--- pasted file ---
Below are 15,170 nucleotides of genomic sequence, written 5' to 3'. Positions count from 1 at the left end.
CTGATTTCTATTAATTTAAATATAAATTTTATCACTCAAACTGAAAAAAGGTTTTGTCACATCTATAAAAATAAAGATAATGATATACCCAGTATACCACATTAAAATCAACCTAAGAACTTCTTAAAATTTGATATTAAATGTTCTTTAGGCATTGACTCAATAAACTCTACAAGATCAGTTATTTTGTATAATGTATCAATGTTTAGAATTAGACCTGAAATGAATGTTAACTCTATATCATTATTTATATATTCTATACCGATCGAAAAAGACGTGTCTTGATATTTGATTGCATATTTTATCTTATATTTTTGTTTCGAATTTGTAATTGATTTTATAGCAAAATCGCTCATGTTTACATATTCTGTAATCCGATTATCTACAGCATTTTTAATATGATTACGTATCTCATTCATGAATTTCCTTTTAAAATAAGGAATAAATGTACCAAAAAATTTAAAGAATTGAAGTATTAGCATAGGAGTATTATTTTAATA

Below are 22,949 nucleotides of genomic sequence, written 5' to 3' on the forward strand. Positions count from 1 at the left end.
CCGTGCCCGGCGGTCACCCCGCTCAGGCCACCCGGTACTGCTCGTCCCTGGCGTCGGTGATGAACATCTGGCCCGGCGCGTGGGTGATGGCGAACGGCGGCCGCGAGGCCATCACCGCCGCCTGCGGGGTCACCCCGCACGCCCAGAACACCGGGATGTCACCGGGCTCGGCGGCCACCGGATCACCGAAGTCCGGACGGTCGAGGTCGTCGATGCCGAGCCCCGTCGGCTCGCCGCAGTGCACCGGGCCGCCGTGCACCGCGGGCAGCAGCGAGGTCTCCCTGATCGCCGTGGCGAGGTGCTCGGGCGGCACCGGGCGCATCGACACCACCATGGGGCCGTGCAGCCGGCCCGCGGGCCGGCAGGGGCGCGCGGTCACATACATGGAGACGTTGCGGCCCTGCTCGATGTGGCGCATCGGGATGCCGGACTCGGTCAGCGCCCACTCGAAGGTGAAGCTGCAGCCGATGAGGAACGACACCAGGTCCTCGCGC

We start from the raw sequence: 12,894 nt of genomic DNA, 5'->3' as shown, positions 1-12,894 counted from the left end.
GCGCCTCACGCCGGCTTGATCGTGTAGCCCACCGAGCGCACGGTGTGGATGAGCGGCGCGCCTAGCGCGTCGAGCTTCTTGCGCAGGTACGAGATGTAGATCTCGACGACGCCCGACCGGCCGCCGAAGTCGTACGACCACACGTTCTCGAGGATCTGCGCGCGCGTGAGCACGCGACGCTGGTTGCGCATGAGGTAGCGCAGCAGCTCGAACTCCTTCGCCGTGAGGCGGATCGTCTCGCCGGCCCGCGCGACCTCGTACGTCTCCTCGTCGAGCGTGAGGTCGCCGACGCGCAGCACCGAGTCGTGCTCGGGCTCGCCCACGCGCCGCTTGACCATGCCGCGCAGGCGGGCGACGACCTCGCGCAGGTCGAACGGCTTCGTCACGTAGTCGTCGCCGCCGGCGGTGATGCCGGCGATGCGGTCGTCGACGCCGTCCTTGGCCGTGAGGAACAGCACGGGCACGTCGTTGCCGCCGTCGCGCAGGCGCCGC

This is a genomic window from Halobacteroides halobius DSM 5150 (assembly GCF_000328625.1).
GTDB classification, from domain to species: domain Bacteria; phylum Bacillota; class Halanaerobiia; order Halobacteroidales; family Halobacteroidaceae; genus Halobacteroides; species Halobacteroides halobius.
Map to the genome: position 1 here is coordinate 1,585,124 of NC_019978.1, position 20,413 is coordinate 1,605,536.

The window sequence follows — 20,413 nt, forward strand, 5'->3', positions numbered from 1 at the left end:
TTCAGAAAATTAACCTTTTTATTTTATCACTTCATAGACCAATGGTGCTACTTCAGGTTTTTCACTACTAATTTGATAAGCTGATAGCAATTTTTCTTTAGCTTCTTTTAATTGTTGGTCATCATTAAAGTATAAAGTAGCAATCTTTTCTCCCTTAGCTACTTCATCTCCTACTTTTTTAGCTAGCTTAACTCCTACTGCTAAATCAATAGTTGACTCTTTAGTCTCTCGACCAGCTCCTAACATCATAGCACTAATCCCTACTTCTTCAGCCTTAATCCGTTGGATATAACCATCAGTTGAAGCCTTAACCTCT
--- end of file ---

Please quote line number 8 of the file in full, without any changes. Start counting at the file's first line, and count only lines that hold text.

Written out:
GTDB classification, from domain to species: domain Bacteria; phylum Bacillota; class Halanaerobiia; order Halobacteroidales; family Halobacteroidaceae; genus Halobacteroides; species Halobacteroides halobius.